Computational Modeling Physics First

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CMPF is a research program exploring how the learning of Bootstrap enhance teachers’ skills and identity as Computer Technology (CT) learners and as integrated CT/physics teachers. 

This summer, join STEMteachersNYC, the American Modeling Teachers Association (AMTA), the American Association of Physics Teachers (AAPT), and Bootstrap’s Pyret team for a paid 3-week development project in New York City from July 31 – August 18, 2017, to integrate computational modeling using Bootstrap’s Pyret language in Modeling Physics First. For this project, a total of 21 teachers from around the nation, including at least 9 from NY State, will be joined by 9 teachers from the NY Metro Area and beyond who participated in last summer’s preliminary development workshop and have been trying out the new ideas and materials in their classes. 

Last year’s participants used the capabilities of Pyret to help students develop deeper conceptual models about mechanics topics. This also included the creation of modules intended to be used in the Modeling cycle as an additional representation for student thinking. For example, sample activities include using computational definitions of elements of state to more precisely define physical systems, and helping students to write, modify, and debug programs that demonstrate accurate or inaccurate motions of objects in frictionless environments. In this preliminary workshop, participants developed computational modeling resources to support students’ understandings of (1) qualitative energy, (2) constant velocity, (3) uniform acceleration, (4) inertia and force pairs, and (5) Newton’s 2nd law. Development this summer will include both revision and refinement of existing modules as well as development of additional modules.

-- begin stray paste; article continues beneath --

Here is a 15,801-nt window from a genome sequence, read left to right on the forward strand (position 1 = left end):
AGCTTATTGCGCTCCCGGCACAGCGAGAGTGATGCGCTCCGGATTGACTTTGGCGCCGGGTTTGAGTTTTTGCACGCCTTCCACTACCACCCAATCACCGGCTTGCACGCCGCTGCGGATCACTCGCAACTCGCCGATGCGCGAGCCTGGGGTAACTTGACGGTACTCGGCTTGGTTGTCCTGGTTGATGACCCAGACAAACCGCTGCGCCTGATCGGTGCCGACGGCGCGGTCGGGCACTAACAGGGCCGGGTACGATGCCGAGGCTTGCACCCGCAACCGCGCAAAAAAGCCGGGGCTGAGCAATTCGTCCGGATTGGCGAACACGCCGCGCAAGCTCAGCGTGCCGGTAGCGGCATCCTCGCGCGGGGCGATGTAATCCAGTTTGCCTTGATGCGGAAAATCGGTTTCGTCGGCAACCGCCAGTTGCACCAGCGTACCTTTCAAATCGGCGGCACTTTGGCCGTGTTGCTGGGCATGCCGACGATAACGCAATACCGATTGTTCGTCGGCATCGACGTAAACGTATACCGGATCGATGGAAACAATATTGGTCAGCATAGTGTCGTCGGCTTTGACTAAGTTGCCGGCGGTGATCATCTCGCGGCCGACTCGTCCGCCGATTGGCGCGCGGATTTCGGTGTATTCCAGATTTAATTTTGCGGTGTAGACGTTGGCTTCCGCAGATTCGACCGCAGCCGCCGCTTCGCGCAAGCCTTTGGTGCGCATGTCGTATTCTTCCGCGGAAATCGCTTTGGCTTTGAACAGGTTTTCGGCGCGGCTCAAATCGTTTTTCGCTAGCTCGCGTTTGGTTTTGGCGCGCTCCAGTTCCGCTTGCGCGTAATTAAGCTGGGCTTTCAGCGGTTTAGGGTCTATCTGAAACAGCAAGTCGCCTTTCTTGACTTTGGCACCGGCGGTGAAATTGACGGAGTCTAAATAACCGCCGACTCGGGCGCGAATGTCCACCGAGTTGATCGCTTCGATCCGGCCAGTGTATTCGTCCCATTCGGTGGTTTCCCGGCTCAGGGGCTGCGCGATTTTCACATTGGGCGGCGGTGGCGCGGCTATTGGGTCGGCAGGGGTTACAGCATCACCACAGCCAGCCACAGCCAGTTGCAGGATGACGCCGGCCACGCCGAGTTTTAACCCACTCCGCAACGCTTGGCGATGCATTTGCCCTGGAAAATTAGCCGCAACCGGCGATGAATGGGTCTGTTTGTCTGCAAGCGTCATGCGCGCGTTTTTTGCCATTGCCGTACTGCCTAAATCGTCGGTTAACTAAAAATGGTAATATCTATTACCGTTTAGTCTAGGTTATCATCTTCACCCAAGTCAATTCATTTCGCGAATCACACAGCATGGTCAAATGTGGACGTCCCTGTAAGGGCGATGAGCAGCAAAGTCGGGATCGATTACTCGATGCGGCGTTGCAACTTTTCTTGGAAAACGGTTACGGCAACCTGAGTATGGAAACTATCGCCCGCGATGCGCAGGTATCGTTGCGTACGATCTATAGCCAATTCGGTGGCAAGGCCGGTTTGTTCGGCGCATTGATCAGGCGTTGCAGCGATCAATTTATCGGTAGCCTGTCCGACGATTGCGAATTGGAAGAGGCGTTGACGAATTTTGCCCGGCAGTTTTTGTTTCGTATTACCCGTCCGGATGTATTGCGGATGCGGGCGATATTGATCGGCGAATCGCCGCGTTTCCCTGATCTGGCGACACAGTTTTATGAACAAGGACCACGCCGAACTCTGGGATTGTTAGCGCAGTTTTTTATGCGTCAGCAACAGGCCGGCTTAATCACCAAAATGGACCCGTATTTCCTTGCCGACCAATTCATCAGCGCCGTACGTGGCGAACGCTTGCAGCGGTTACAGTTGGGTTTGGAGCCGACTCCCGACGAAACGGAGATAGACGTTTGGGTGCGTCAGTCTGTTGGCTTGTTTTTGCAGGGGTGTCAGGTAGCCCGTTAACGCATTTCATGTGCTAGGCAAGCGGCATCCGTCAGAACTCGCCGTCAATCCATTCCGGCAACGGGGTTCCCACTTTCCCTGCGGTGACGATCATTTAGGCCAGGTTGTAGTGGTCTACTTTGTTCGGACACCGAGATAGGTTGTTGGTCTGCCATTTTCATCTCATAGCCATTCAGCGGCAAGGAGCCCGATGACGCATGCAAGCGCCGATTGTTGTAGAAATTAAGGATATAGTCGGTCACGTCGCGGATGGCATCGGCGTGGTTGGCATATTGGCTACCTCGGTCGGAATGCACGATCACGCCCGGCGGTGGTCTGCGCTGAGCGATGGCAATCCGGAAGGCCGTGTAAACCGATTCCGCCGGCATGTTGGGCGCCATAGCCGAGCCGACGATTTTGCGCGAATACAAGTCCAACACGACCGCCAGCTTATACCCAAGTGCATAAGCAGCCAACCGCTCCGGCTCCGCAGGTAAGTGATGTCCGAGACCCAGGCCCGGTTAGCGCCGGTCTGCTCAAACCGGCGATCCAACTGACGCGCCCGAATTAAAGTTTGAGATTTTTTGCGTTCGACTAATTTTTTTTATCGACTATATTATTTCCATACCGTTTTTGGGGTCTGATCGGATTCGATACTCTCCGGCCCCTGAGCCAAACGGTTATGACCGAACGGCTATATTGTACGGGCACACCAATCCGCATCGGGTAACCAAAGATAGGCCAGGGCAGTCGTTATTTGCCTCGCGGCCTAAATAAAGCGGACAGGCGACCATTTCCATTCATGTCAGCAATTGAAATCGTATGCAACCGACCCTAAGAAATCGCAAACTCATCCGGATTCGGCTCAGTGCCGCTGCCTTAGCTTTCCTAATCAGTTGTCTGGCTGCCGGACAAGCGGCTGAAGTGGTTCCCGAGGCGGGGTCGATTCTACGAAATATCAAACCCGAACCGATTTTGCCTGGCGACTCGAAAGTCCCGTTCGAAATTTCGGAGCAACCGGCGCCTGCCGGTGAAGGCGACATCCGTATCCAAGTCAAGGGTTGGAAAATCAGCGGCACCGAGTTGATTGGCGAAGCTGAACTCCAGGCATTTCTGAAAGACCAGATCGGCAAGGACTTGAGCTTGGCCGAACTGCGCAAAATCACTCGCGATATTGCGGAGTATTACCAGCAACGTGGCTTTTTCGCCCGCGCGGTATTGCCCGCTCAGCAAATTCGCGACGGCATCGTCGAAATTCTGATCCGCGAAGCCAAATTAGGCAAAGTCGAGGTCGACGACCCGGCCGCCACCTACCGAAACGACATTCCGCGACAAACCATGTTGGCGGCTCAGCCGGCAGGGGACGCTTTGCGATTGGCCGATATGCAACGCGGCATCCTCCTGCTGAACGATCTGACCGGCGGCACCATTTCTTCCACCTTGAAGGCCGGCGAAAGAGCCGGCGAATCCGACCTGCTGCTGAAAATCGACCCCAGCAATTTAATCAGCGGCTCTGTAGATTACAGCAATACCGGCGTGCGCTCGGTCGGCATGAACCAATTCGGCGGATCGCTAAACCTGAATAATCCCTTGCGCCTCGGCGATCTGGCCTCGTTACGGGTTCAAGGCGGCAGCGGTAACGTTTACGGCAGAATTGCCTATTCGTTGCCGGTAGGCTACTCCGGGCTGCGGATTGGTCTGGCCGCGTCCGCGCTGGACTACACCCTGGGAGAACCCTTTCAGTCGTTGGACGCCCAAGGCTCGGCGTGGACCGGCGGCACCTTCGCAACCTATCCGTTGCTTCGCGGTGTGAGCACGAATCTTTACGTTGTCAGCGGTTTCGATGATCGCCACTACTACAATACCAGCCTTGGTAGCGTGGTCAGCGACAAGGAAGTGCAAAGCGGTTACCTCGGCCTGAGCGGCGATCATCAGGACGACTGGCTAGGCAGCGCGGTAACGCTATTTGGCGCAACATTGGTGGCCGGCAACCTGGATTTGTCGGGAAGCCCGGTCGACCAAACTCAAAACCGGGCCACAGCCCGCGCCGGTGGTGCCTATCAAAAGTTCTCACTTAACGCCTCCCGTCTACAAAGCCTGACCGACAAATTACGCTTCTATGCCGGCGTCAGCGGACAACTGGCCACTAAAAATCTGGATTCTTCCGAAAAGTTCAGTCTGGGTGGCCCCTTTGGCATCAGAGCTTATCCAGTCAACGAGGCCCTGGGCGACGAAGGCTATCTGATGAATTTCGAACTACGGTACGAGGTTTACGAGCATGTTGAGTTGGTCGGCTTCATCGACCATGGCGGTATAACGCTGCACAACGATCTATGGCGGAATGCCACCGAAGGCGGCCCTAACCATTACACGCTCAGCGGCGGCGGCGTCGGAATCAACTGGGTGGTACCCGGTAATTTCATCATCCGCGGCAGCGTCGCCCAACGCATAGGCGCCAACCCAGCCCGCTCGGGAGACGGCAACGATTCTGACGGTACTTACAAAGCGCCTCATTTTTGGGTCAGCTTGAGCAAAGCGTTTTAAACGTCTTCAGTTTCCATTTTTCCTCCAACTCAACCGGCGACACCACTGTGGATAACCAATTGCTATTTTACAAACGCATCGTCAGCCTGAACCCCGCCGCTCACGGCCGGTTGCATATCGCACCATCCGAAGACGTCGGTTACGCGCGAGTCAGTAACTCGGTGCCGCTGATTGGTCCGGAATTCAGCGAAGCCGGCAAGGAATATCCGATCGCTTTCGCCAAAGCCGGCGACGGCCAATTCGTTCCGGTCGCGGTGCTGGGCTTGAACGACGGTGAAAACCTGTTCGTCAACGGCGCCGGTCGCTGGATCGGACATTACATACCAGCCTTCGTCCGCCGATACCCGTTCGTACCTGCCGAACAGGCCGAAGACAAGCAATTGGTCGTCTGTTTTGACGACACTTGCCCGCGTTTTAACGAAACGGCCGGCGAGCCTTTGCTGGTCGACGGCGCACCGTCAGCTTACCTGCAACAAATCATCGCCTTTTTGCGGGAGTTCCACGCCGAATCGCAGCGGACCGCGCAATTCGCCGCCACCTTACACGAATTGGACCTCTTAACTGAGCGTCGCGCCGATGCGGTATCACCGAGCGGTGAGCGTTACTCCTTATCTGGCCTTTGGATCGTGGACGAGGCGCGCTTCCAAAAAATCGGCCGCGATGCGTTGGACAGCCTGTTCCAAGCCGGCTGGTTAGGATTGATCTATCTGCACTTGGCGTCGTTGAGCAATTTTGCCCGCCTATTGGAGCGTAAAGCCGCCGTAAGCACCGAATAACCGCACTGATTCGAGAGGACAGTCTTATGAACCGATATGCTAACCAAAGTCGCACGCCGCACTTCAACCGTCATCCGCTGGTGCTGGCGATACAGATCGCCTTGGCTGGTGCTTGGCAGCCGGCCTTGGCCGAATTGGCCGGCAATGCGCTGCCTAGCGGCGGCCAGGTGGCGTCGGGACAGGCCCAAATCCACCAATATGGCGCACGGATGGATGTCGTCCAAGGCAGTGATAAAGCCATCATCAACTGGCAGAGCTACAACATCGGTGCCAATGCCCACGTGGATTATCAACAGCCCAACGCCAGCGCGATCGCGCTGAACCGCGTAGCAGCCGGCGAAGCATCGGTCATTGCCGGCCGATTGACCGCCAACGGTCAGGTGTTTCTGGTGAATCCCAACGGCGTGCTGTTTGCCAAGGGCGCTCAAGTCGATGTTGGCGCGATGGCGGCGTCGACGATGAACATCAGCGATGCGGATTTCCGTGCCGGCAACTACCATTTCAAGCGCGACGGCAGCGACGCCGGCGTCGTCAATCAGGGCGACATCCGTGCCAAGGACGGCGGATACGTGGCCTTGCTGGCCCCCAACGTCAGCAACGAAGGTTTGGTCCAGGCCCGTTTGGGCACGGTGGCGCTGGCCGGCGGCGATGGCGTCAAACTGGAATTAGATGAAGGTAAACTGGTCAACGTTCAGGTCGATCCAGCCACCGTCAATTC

These efforts are now supported by both 100Kin10 and the National Science Foundation, and the preliminary efforts were recognized during CS Ed Week by the White House in December 2016.

We are seeking teachers from NY State and NY City who have the following characteristics:

  Experience teaching physics (8/9th Grade Physics First is preferred)

  Completed at least one Modeling Instruction in Physics workshop

  Implemented Modeling Instruction successfully in their physics classrooms

  Interest in integrating computer science and physics (No prior computer science experience is necessary.)

  Evidence of being an innovative teacher in their instructional approach, curriculum development, and/or educational technology

Workshop participants who successfully complete their development project will receive:

  $3,000 stipend for 3-week workshop

  $500 stipend for academic year involvement

  Travel, lodging, and meals (for non-local participants) 


Learn More About this Project. See this blog entry from last September that describes both the outcomes of the preliminary 100Kin10-funded workshop last summer as well as the award of the NSF grant.